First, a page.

In 1937, Mr. Brown’s father and grandfather opened a store called College Shoe Repair. Mr. Brown took over the business in 1951, the same year he married Dorothy – or Mrs. Brown, to us. They worked together every day. They had seven kids, and all of them worked at the store at some point.

When the shoe repair business slowed down in the ’70s, Mr. Brown started selling hockey equipment and sharpening skates. That’s how most of us got to know him. [Full Story]

Column: For the Love of the Game

John U. Bacon

John U. Bacon

Old Man Winter is back with a vengeance. That’s okay. I like the snow – and I love the hockey.

You can play pond hockey, drop-in hockey or beer league hockey, but for me, the best hockey is the pick-up game at Michigan’s Yost Arena on Tuesday nights.

The game features some of the best players in the area, most of them former Michigan players, many of whom played pro hockey. But a few wannabes, like me, have gotten regular spots. It’s by invitation only, and I only got invited because I knew the guy who started it. Jeff Bourne – known as “Tiny,” thanks to his 5-6 frame – cared as much about attitude as ability. As he said: If you don’t pass, you’re an ass. [Full Story]

Column: A True Hall of Famer

John U. Bacon

John U. Bacon

If you grew up in Michigan in the ’70s, as I did, Bob Seger sang the soundtrack to your summers, and Ernie Harwell provided the voiceover.

When I think about our family trips up north, they’re always accompanied by Harwell’s comfortable cadences filling the car. He didn’t simply broadcast baseball games. He turned them into stories. In Harwell’s world, a batter didn’t merely strike out. He was “called out for excessive window shopping,” or “caught standing there like the house by the side of the road.”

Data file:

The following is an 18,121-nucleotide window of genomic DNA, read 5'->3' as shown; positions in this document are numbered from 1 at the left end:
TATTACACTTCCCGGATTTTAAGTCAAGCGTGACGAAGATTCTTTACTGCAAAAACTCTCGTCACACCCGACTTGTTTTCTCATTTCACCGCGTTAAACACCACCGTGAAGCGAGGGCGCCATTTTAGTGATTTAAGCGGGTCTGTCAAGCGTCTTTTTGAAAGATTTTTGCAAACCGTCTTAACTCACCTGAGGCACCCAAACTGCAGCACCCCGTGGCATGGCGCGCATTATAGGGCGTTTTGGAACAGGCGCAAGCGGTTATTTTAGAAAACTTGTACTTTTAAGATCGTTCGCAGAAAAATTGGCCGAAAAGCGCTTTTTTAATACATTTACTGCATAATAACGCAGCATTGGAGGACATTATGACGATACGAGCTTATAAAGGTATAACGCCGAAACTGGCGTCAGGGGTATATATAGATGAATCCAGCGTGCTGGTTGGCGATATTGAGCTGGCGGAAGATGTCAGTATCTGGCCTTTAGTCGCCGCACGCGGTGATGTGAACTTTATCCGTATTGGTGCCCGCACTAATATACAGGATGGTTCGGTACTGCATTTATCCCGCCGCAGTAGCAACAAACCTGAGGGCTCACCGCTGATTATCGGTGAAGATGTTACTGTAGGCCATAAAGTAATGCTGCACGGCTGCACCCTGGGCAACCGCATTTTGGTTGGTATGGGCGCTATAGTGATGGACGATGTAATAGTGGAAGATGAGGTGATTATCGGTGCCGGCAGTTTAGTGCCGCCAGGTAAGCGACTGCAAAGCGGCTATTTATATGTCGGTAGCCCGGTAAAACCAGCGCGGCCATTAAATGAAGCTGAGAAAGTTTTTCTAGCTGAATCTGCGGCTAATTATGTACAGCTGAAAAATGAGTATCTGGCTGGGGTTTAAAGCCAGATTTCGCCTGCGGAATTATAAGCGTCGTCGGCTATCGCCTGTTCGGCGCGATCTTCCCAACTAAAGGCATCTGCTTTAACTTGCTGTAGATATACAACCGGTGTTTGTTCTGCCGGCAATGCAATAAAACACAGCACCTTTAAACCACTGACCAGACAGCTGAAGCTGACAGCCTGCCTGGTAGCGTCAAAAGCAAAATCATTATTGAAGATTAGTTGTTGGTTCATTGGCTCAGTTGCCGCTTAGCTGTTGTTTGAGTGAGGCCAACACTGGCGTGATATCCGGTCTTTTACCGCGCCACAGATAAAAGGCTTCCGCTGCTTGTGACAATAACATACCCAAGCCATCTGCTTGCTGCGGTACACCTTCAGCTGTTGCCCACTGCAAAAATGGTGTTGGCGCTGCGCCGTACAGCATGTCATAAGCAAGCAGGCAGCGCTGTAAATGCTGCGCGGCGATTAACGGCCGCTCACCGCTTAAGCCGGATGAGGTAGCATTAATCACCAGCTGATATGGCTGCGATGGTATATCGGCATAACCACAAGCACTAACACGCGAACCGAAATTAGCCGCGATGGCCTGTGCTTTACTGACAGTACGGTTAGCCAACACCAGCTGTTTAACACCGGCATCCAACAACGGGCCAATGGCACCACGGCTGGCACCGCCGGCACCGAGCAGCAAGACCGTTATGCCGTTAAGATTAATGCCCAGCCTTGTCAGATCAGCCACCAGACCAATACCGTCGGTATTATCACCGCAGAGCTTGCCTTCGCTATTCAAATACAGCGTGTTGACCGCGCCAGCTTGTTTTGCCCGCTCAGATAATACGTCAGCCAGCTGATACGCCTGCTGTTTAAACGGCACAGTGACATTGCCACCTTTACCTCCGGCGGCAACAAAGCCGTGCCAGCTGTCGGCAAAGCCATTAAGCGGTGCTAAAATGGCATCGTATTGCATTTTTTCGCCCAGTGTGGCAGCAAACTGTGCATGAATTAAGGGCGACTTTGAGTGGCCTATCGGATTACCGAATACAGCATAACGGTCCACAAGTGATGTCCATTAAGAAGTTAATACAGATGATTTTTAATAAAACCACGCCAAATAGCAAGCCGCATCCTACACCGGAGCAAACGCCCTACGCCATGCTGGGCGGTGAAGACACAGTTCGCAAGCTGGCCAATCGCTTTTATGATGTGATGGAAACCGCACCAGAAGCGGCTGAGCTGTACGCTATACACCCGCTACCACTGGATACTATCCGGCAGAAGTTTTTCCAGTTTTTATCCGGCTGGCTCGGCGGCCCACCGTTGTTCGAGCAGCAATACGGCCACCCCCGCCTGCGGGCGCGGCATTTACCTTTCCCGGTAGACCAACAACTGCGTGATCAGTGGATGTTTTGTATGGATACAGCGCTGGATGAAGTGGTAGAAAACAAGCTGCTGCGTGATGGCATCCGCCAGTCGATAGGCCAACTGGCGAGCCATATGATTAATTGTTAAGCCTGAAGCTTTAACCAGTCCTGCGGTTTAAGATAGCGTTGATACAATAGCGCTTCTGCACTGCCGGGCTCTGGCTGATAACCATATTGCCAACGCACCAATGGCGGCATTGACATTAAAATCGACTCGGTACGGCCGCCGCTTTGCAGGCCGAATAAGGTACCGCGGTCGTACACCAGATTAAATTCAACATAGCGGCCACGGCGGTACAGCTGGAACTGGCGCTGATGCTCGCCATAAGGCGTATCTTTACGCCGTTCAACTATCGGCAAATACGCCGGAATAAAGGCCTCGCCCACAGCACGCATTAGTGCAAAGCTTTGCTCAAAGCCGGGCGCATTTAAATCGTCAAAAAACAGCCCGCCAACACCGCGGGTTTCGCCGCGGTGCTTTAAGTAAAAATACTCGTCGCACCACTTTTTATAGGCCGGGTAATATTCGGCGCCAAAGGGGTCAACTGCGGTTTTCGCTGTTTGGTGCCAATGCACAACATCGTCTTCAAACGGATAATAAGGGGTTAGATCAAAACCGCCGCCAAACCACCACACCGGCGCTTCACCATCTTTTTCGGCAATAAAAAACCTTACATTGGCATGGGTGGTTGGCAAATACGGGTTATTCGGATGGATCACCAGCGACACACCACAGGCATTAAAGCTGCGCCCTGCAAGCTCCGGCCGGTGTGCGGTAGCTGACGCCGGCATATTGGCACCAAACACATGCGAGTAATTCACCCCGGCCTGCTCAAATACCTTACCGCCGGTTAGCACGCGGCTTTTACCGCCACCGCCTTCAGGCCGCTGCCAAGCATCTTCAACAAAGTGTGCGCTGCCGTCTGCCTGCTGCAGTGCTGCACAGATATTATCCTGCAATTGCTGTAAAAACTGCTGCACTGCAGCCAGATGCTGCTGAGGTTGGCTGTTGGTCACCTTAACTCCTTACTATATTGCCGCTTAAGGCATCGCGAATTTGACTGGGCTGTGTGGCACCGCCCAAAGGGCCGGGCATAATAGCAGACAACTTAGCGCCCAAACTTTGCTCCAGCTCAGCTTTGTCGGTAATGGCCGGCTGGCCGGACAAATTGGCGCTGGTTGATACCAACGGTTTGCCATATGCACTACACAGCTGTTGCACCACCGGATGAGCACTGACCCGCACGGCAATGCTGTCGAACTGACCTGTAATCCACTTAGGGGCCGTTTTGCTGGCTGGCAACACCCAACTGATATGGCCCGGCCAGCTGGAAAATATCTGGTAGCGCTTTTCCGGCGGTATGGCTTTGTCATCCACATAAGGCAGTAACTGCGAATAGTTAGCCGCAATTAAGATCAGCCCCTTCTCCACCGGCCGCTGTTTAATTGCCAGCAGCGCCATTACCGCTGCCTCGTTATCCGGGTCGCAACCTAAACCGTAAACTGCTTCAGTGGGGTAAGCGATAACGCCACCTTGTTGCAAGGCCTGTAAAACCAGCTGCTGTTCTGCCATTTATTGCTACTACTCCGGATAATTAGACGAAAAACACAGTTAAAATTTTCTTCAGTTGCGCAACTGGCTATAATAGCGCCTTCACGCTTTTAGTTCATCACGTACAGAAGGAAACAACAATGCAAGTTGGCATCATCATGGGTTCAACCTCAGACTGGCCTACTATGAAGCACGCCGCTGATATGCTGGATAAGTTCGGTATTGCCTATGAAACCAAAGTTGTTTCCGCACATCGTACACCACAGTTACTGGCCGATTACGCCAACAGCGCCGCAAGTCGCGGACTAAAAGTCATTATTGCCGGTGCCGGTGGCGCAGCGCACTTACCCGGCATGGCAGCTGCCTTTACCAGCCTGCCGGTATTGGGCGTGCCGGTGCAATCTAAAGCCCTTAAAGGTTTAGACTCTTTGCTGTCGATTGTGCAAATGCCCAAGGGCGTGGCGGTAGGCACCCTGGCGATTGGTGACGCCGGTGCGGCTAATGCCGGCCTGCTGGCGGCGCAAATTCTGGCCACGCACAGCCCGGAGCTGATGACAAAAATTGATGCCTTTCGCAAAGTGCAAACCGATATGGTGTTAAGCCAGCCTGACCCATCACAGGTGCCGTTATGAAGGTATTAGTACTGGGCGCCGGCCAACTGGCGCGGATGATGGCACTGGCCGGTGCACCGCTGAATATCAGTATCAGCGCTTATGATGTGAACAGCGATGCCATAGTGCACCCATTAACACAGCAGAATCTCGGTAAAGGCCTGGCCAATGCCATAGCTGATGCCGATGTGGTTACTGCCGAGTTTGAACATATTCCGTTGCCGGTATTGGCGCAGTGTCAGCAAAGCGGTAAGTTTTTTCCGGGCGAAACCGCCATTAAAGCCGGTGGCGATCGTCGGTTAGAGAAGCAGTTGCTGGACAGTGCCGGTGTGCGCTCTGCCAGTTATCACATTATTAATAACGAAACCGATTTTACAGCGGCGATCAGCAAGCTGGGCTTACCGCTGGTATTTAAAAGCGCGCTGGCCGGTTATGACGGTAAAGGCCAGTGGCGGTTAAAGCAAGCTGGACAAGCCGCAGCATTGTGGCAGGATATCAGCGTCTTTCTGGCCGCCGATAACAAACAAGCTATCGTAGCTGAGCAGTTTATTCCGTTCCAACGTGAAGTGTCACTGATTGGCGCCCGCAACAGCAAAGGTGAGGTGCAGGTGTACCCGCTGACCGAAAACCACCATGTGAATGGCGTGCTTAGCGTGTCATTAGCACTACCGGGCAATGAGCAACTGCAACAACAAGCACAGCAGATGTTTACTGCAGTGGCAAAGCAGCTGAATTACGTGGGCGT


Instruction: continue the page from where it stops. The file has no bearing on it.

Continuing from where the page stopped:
Unlike today’s announcers, who prattle on with mindless patter and pointless stats, Harwell treated his listeners to healthy doses of “companionable silences,” something Zen masters refer to as the delicious “space between the notes.” Harwell said the quiet allowed the listeners to enjoy the sounds of the ballpark itself, which he felt was richer than his own voice. [Full Story]

Column: A Tribute to Ken King of Frog Holler

The King family set up a memorial to Ken King at their Frog Holler stand in the Ann Arbor Farmers Market on Saturday.

The King family set up a memorial to Ken King at their Frog Holler Farm stand in the Ann Arbor Farmers Market on Saturday.

“I’ve always had this idea, sort of a picture in my mind, of a lot of people working physically together, towards a common goal. Not only like working together and being simple, like peasants, having simple needs and not complicated by so many interpersonal things going on. Just people working side by side and as they’re working it becomes an art – they’re singing, see. They’re singing and it’s a rhythm…We’re doing the farming part and kind of doing the music thing and maybe somehow those will work more together and really living life more artistically and having our daily activities more appealing and beautiful and more nourishing than now.” – Ken King, 1989

Twenty years ago Ken King shared this simple idea about community and life. He achieved that vision, and more. Through his practical practice of his ideals, hard work, loving family, and extensive community, he lived and thrived on Frog Holler Farm in Brooklyn Michigan. Locally, Ken is perhaps best known from the Ann Arbor Farmers Market, where the Frog Holler produce has been a staple. 

Ken died Thursday, May 7. His was a life well-lived. [Full Story]